# Why does aluminum chloride have a higher lattice energy than aluminum fluoride?

From the table below (source: McMurry's Chemistry [1, p. 212]), it is evident that $$\ce{AlCl_3}$$ has a higher lattice energy than $$\ce{AlF3},$$ even though $$\ce{F}$$ is smaller than $$\ce{Cl}$$. Why is this so?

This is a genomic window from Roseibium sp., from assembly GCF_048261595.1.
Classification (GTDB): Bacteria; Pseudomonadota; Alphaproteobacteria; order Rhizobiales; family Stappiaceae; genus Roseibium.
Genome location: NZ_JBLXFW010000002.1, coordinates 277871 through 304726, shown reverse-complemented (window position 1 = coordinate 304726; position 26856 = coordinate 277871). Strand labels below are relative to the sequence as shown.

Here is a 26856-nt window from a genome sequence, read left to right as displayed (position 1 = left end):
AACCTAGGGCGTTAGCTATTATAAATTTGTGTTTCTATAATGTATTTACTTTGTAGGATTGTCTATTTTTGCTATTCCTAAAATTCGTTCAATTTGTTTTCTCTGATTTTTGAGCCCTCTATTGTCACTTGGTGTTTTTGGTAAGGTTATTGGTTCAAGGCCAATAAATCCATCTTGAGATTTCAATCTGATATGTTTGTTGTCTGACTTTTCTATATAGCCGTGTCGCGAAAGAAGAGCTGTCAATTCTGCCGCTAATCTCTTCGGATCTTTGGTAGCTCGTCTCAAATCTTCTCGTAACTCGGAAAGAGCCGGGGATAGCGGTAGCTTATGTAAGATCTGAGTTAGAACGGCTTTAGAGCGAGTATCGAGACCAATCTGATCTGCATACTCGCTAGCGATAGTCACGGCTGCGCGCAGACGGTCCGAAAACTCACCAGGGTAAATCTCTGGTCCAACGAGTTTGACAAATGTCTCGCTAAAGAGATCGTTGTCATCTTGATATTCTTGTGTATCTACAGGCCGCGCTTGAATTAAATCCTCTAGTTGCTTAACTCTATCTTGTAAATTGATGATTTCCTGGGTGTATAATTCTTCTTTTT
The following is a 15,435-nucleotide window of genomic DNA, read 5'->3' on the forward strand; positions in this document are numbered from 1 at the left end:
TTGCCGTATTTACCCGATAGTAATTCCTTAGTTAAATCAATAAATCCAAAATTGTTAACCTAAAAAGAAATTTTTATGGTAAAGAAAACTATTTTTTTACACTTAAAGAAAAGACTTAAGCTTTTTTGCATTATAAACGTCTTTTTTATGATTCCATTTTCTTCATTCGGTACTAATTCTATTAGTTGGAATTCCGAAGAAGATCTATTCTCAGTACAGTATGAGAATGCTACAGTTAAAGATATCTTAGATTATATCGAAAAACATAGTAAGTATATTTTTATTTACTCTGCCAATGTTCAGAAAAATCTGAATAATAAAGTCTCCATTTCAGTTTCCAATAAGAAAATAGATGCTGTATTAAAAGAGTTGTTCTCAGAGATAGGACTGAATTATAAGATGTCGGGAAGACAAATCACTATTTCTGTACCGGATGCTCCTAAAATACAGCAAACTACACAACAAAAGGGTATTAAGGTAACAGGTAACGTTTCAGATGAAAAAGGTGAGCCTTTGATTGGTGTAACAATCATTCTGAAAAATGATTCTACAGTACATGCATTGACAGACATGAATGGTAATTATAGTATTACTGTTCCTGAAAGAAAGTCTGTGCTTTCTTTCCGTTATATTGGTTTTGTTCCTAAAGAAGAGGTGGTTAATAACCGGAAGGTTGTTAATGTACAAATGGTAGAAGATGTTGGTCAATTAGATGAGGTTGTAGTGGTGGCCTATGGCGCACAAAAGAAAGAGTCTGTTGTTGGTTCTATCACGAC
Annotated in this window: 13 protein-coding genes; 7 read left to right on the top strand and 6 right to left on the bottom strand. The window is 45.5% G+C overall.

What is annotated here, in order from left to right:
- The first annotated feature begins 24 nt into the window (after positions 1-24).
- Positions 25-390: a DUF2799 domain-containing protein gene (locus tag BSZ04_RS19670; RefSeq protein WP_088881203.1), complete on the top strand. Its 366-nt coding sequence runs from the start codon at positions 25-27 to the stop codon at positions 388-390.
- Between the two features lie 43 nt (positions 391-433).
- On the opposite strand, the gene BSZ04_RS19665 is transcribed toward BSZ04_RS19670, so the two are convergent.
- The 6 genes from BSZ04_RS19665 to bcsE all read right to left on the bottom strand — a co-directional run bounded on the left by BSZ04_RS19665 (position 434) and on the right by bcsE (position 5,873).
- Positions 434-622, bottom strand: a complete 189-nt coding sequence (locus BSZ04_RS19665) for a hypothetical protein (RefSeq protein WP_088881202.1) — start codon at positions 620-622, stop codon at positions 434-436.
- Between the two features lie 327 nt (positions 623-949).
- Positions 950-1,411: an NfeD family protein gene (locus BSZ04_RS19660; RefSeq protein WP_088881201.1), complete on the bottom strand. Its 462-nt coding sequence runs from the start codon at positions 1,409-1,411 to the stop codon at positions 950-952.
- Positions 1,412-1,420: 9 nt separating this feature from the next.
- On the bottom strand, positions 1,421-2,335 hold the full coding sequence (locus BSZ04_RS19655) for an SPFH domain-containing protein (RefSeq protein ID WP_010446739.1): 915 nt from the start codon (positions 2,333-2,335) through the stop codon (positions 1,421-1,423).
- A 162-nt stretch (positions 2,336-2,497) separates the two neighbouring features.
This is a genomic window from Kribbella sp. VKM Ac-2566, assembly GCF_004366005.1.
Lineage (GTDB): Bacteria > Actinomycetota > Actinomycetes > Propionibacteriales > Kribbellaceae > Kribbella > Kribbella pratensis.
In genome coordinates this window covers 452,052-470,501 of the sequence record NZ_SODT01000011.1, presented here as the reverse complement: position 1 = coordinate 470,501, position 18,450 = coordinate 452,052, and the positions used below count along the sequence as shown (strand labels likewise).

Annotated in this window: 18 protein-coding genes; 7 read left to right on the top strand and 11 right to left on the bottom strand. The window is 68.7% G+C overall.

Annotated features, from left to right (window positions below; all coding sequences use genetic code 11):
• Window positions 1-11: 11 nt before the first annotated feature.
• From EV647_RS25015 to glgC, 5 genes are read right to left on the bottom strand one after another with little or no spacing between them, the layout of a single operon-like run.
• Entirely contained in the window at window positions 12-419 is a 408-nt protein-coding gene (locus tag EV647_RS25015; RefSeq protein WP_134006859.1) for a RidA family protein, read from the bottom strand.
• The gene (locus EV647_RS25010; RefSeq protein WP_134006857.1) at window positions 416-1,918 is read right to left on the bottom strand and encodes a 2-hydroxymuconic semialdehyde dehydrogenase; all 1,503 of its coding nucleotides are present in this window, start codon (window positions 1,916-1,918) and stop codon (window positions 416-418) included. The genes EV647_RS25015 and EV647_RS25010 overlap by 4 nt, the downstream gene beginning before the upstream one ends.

However, the melting point of $$\ce{AlF3}$$ $$(\pu{1291 °C})$$ is larger than that of $$\ce{AlCl3}$$ $$(\pu{192.4 °C}).$$ I think the huge melting point difference is because $$\ce{AlCl3}$$ is more covalent, while $$\ce{AlF3}$$ is more ionic. That being said, does lattice energy account for the covalent and ionic character of compounds?

### References

1. McMurry, J.; Fay, R. C.; Robinson, J. K. Chemistry, 7th ed.; Pearson: Boston, 2015. ISBN 978-0-321-94317-0.